Of course, it’s certainly possible that Holtzman’s early pitching demise resulted from a heavy workload. From 1968 to 1976, Holtzman pitched at least 215 innings each season except one. And some of his innings pitched totals were astounding: 266, 287 and 297. Little doubt that those numbers were a factor in his career decline, Yet, I have to believe that Martin’s handling of Holtzman took its toll, too.

To no one’s surprise, given his frequent hints at retirement, Holtzman has not returned to Organized Ball as either a coach or a manager. He did manage a team in the short-lived Israel Baseball League, but with disastrous results. His team played horribly, he resigned his position, and then he lobbed insults at the league for its lack of direction and organization. It was a bad situation for both Holtzman and the ill-fated league.

From a physical standpoint, Holtzman has not aged well since his days in Oakland and New York. He has put on a great deal of weight, giving him a roundish physique, and has lost most of his hair. Frankly, he is almost unrecognizable to those fans who remember him pitching for the A’s.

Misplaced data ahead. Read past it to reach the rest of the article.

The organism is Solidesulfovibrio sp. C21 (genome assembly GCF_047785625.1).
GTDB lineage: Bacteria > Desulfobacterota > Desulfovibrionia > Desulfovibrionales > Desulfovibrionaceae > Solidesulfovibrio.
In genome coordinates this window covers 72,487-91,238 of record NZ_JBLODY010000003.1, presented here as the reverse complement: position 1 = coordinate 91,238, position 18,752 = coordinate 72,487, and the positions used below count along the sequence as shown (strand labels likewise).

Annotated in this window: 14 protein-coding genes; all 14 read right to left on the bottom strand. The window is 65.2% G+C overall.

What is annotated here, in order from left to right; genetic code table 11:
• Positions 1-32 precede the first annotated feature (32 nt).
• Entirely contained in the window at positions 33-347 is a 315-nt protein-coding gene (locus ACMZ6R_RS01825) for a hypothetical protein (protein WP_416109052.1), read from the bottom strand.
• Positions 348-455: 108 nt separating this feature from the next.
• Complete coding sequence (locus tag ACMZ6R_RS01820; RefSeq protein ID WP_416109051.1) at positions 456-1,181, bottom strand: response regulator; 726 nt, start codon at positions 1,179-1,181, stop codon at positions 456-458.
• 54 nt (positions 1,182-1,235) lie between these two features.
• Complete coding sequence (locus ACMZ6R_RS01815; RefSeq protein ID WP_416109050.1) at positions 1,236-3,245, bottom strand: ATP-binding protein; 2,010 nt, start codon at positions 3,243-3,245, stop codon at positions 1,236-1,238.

The extra weight and the loss of hair have had little effect on his personality. Earlier this year, he attended a 40th anniversary reunion of the 1972 A’s at the Oakland ballpark. My sources tell me Holtzman was the most colorful and outspoken of all the retired ballplayers in attendance.

While he no longer looks like Neidermeyer, it’s refreshing that Holtzman hasn’t mellowed with age. He’s still intelligent, still feisty, still blunt, and still has no patience for those he feels are incompetent or unfair. It’s reassuring to know that Ken Holtzman hasn’t really changed at all.

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Bruce Markusen is the manager of Digital and Outreach Learning at the National Baseball Hall of Fame. He has authored seven baseball books, including biographies of Roberto Clemente, Orlando Cepeda and Ted Williams, and A Baseball Dynasty: Charlie Finley’s Swingin’ A’s, which was awarded SABR's Seymour Medal.